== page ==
Barry: I have. Not a lot, actually the only major one's I've been to before were the Iraq war protest and when Occupy Toronto started. This seems way bigger.

Have you seen the same social issues here Canada that are currently evident in the US?
Well, Rob Ford, I saw that. We're about to see other things happening with the Conservative leadership race in Canada. I don't believe that Canadians are at all immune to the success of the kind of politics that has happened in the US. It could happen here next week.

On that topic, what are your thoughts on Kevin O'Leary joining the race for Conservative leadership?
I'd like to think that Kevin O'Leary plays a character [on TV] and there's a bit more of a reasonable person there but I think everyone made the same mistake with Trump. So, I don't think we're ensured against anything. I think everyone has to be really vigilant and careful.

So you brought your son out with you today, how do you think this movement will affect him and future generations?
I wish I knew the answer to that. I'd like to think that it's a passing cloud and maybe these things are periodic. The world has seen this kind of movement before and it could happen again.

I think people who are of my age are lucky to be in a generation where we didn't see a lot of giant global conflict but there's a certain way where a lot of people got complacent. Now we're seeing the potential for really catastrophic political movements.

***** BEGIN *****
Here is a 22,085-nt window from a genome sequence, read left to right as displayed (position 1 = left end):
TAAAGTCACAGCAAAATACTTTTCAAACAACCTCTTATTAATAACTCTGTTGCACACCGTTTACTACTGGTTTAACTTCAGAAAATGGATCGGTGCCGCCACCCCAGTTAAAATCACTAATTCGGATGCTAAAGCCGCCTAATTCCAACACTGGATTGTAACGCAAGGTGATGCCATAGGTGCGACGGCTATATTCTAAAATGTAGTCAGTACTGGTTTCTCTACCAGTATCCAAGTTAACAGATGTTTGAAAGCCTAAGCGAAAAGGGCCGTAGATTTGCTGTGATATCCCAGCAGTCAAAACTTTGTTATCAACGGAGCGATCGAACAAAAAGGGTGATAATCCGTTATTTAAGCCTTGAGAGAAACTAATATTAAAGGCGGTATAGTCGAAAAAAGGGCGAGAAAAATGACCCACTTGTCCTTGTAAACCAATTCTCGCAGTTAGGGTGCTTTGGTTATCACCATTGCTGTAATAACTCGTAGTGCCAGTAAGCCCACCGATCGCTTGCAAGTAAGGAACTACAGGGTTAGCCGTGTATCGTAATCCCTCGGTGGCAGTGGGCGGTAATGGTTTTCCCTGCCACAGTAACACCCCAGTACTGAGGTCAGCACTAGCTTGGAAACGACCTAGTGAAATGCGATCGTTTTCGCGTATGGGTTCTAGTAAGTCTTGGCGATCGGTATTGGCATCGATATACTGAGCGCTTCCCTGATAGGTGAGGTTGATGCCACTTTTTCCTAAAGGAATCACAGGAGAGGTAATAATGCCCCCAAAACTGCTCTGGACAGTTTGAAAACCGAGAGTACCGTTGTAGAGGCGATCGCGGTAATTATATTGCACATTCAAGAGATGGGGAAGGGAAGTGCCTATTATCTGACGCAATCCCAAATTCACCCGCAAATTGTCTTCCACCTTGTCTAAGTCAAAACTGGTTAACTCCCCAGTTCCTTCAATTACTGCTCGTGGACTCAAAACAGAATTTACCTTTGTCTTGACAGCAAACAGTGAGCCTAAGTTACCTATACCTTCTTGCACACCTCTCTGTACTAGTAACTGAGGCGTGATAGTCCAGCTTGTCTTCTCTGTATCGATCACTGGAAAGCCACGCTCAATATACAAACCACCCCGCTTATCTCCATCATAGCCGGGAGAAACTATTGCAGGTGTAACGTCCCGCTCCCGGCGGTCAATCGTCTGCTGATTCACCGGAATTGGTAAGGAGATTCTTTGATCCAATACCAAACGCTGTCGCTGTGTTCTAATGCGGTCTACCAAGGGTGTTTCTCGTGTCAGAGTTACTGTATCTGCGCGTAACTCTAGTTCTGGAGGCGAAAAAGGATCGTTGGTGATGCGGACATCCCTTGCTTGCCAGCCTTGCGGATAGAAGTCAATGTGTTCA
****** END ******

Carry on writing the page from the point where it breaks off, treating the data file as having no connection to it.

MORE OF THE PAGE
Glacier, 40

Why is it important for you to march today?
For me, it's very serious because I'm a woman of colour, I'm part of the equity seeking group. Whatever changes that are made that are going to be negative against anybody, it's going to impact me twice as hard as it would a white woman or man. I want to make sure that we send a message that people are not going to stand for this. And to see the diversity in the crowd, to see that it's not just women of colour, or just equity seeking groups and that there are a lot of men here, and a lot of white men here lending a hand, it's very heart-warming and encouraging.

You have two daughters; how do you hope this movement will benefit them in the future?
I want to make sure that the world doesn't go backwards and that it goes forward for my girls. We still have a long way to go. Women are still being paid 30 cents less on the dollar compared to men. There's still racism, there's still homophobia, there's still sexism. I want to make sure that I'm part of the fight. I just want a better future for my kids.